Napa’s Marston Family Vineyard Comes to NYC


Look at the incredible aerial view of Marston Family Vineyard above … even so far away, one gets an incredible sense of the soil that produces such incredible Cabernet Sauvignon.

Marston Family Vineyard was first planted in the late 1890’s on the southern slopes of Spring Mountain, just west of St. Helena. The vineyard is part of the appellation known as the Spring Mountain District. The vineyards comprise about 10 percent of the 400 acres of heavily wooded land.

Though it’s often difficult to buy this wine, here’s some good news! You can attend the Napa Valley Wine Auction the week of June 2 – 5 (Lot 19) and purchase the wine for charity (and a lot of fun extras) in person …

… or if you can’t get to Napa, starting May 29 2011 you can bid online (just click here)

SInce I’m in NYC, I am so luck as I can go to my favorite Park Avenue Spring restaurant and have three vintages of Cabernet from their family cellar paired with four courses of chef Kevin Lasko’s cuisine!

Date: May 26 2011 at Park Avenue Spring (call 212 644 1900 for more info)

Now, more about Marston Family Vineyard …

mmarston gap

The vines planted are Cabernet Sauvignon, Merlot, and Syrah. During the growing season, the terraced hillsides, which range in elevation from 700 to 1,100 feet, benefit from cool afternoon breezes and daytime temperatures that are as much as ten degrees cooler than the lower elevations of the Napa Valley. The vineyard is situated above the fog line, resulting in extended hours of sunlight. The additional sunshine coupled with the lower temperatures allow the fruit to ripen more slowly and uniformly, which ultimately enhances the wine’s concentration, complexity and texture. Furthermore, the rocky, mountain soils limit the vigor of the vines. As a consequence the clusters and the individual berries are smaller, which dramatically reduces overall yields. These diminished crop levels intensify the character of the wine. There is an old belief attributed to the French that grape vines are like people in that they need to suffer a little in order to develop character.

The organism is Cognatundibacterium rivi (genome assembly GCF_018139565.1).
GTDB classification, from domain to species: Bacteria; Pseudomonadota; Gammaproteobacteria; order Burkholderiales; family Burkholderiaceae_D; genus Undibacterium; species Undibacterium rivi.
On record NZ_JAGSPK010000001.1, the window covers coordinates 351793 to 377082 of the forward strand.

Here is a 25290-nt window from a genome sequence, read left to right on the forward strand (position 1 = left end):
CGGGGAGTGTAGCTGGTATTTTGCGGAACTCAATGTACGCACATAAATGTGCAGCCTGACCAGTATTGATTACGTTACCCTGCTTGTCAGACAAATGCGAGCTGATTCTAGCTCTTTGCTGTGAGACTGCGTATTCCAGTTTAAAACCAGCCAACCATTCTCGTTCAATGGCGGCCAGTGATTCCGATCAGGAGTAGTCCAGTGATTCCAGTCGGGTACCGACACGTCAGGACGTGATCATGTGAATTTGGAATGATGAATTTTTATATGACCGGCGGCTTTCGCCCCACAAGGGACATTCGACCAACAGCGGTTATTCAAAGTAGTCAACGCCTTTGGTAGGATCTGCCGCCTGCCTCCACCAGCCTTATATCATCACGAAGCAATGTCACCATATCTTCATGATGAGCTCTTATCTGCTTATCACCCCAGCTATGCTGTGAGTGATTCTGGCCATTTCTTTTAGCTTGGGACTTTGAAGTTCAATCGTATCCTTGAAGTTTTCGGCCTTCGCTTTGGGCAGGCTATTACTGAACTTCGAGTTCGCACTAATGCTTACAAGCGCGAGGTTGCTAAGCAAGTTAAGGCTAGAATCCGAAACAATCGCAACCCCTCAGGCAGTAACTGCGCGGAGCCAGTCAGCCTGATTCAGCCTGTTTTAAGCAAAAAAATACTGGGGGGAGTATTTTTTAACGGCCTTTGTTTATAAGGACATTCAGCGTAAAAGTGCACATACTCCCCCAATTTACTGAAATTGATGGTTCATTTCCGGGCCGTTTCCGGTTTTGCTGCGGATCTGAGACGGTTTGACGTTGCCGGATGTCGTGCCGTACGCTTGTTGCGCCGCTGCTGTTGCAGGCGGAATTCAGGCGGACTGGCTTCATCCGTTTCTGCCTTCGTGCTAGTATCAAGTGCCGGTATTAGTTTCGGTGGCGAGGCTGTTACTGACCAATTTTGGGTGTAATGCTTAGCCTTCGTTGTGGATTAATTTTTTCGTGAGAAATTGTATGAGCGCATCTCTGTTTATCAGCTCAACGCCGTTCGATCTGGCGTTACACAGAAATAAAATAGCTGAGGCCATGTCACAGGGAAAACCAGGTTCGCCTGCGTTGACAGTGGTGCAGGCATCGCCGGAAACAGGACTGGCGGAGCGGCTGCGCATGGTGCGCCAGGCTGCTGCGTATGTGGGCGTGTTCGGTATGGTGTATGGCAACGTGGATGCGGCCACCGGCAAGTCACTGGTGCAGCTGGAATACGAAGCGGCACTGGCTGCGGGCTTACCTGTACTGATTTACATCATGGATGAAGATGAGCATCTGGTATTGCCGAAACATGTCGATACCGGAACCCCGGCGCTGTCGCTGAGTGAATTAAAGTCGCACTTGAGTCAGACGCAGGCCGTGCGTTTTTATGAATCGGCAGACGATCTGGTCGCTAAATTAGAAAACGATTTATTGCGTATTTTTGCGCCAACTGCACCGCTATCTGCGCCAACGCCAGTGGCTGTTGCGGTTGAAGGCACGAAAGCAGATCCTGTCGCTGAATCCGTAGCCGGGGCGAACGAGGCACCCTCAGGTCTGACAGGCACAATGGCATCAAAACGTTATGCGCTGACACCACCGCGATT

Michael Marston has donated 240 acres of Marston Family
Vineyard ranch to Forever Wild Conservation easement.

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